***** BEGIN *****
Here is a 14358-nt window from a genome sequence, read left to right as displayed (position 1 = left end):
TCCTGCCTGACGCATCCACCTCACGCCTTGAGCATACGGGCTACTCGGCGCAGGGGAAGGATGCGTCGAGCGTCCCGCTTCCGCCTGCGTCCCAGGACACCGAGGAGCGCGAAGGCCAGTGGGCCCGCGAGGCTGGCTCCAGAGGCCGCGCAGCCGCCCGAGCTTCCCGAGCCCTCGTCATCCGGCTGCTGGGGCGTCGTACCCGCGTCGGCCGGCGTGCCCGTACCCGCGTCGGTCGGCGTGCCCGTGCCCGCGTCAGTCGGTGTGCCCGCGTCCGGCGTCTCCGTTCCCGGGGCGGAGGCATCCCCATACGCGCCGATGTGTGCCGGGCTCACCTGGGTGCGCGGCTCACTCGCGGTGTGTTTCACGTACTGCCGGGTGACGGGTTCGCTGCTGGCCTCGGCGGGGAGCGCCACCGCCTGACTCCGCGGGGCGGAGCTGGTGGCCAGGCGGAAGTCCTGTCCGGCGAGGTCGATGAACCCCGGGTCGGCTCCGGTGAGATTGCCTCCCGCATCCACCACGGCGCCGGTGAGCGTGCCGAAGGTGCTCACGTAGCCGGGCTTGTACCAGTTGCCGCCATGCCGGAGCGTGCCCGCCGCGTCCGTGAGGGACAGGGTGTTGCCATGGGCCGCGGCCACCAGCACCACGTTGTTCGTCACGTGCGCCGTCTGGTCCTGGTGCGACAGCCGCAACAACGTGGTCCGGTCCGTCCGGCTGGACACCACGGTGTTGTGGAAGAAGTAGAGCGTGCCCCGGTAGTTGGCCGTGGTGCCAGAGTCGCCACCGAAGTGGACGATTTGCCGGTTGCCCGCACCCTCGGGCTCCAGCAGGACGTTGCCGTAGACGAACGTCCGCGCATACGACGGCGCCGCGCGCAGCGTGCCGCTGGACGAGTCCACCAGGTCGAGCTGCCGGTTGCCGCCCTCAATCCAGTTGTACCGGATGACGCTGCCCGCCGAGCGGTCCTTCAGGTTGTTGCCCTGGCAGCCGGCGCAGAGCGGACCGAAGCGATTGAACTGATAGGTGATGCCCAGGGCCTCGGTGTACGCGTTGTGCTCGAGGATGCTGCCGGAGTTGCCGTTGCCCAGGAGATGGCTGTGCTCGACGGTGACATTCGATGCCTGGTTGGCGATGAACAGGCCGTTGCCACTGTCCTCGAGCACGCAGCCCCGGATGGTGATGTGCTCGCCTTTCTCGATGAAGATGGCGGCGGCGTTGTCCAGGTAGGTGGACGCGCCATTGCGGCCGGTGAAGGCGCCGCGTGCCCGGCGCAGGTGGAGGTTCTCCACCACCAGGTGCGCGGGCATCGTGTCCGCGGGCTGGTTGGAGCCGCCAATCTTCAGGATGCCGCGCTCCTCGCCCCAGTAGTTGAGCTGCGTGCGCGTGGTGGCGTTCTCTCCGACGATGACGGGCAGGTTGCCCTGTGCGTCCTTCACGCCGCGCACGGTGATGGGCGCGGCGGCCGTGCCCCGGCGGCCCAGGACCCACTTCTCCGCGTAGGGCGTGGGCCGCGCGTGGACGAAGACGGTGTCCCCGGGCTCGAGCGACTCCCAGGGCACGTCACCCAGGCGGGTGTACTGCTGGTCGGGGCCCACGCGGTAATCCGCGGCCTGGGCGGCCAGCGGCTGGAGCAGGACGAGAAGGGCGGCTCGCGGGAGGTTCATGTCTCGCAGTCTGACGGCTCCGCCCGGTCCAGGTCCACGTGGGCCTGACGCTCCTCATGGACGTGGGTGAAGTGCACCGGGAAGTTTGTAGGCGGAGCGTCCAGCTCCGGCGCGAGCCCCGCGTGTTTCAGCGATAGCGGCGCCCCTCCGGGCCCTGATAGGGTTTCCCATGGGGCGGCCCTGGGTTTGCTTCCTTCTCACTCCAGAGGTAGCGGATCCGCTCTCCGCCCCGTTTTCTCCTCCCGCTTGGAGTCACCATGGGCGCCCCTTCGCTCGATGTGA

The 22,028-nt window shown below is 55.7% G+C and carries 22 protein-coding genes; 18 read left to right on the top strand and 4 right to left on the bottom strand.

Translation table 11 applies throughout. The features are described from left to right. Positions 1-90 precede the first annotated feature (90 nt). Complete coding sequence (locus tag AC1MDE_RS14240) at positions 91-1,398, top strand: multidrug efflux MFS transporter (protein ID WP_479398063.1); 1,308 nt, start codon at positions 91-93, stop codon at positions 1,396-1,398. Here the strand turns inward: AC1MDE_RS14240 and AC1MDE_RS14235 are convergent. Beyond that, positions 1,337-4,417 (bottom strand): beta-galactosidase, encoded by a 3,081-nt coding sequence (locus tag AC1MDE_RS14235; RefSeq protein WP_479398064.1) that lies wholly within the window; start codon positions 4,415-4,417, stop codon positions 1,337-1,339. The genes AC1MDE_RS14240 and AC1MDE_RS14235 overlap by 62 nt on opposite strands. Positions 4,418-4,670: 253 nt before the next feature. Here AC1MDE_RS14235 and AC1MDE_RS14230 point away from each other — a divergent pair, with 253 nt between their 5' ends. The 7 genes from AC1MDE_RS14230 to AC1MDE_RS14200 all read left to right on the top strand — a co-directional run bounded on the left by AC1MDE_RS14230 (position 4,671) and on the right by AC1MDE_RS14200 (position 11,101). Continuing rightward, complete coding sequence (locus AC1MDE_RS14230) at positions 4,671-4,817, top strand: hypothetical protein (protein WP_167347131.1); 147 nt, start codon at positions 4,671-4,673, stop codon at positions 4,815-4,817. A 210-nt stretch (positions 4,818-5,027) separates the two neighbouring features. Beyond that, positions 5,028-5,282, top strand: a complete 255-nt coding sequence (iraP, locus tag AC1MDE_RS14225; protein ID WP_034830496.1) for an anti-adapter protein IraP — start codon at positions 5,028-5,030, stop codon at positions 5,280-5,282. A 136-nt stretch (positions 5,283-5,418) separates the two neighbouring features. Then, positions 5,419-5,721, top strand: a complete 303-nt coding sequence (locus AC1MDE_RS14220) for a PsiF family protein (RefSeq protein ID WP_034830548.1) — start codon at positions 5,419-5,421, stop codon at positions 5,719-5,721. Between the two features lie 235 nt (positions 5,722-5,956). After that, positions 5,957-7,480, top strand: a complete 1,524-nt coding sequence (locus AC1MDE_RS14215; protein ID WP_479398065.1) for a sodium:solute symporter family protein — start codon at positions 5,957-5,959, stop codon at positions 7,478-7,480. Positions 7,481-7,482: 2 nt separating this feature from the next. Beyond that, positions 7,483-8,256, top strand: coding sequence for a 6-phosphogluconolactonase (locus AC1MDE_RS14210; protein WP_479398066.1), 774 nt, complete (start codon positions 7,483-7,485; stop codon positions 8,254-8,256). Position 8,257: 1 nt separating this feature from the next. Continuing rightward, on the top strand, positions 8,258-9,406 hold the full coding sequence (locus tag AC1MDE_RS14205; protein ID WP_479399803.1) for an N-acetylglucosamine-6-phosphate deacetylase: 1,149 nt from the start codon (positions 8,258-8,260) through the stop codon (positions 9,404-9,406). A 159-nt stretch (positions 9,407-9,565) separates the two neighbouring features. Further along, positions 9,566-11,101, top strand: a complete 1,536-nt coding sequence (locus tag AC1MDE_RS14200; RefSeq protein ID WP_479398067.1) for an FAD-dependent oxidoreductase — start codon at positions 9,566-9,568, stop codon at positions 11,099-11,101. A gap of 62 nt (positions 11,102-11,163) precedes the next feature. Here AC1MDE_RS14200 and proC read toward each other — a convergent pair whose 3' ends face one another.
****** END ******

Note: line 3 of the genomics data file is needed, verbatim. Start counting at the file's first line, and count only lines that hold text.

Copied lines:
The 22,028-nt window shown below is 55.7% G+C and carries 22 protein-coding genes; 18 read left to right on the top strand and 4 right to left on the bottom strand.